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    • jmlng
    • By jmlng 9th Mar 18, 7:39 PM
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    jmlng
    Mortgage Deposit Loan/Tax implications
    • #1
    • 9th Mar 18, 7:39 PM
    Mortgage Deposit Loan/Tax implications 9th Mar 18 at 7:39 PM
    Can someone please assist.

    My friend has agreed to loan me the money to put down as a deposit to buy my first home. She does not require the loan to be repaid until the house is sold (we have a 5 year plan) and would expect a return on her loan (for example 10% of the market value of the property) and has suggested if she dies before it is repaid, then it does not need to be repaid. She does not want a beneficial interest in my property but would want to ensure that she has a return. We have a situation that we would do an informal agreement but are not foolish to do so as we wish to ensure we are both protected should we fall out with each other)

    How would this type of arrangement be viewed by Lenders? I donít want it to affect the affordability assessment.
    Are there any Tax implications CGT IHT etc for either of us?
    Do we need to notify HMRC?
    How would we draw up such an agreement with appropriate terminology?
    Any other issues I need to consider if not addressed above?

    Grateful for any advice.
Page 1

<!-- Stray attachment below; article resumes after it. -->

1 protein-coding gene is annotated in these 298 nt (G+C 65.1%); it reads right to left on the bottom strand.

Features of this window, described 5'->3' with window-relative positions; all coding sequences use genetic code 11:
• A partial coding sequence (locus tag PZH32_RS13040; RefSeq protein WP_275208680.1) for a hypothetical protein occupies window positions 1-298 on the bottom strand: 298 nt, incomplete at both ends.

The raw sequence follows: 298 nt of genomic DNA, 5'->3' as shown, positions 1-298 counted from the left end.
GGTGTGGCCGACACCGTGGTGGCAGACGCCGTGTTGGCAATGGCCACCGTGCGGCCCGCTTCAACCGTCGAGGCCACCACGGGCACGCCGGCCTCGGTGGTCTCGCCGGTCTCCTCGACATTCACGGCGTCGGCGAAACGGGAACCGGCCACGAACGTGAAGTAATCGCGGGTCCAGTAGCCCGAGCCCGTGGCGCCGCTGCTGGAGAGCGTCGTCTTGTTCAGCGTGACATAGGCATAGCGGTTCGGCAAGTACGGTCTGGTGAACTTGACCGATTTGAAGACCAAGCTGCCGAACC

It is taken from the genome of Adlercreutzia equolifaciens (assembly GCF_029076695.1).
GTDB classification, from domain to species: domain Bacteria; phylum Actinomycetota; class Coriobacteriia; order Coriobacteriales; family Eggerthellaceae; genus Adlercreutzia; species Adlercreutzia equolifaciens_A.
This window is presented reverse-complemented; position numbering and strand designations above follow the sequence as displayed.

• 00ec25
    • By 00ec25 9th Mar 18, 10:02 PM
    • 6,373 Posts
    • 5,886 Thanks
    00ec25
    • #2
    • 9th Mar 18, 10:02 PM
    • #2
    • 9th Mar 18, 10:02 PM
    yes it will affect your affordability, why won't it? You are taking a loan that has to be repaid on top of anything you borrow on a mortgage from a lender. If this private loan is the sole source of your deposit them you are in really asking the mortgage company to give you a 100% mortgage, something they really will be upset about if they find out.

    friend expects to get back more than they loaned you. They may not have a share of the legal ownership but depending how the loan is worded they very easily could have a beneficial share of the ownership, in which case they would face a CGT bill for the gain on their "10%" or whatever you agree they will get

    if written a different way, so that friend is not a beneficial owner, but merely gets back the loan + an agreed interest figure, then friend would be liable to income tax on said interest figure.

    the amount outstanding on the loan would form part of friend's estate if they died. You have already suggested a way around that by putting in writing that any o/s loan is written off on death.

    you need to see a solicitor, not try and DIY legal agreements on the cheap
    • davidmcn
    • By davidmcn 9th Mar 18, 10:06 PM
    • 7,634 Posts
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    davidmcn
    • #3
    • 9th Mar 18, 10:06 PM
    • #3
    • 9th Mar 18, 10:06 PM
    How would this type of arrangement be viewed by Lenders?
    Originally posted by jmlng
    Poorly. They don't like you borrowing for your deposit. They might accept gifts (generally only from close family members), but not investments by your pals. So not much point worrying about the other implications until you know whether it even works from the lender's point of view.
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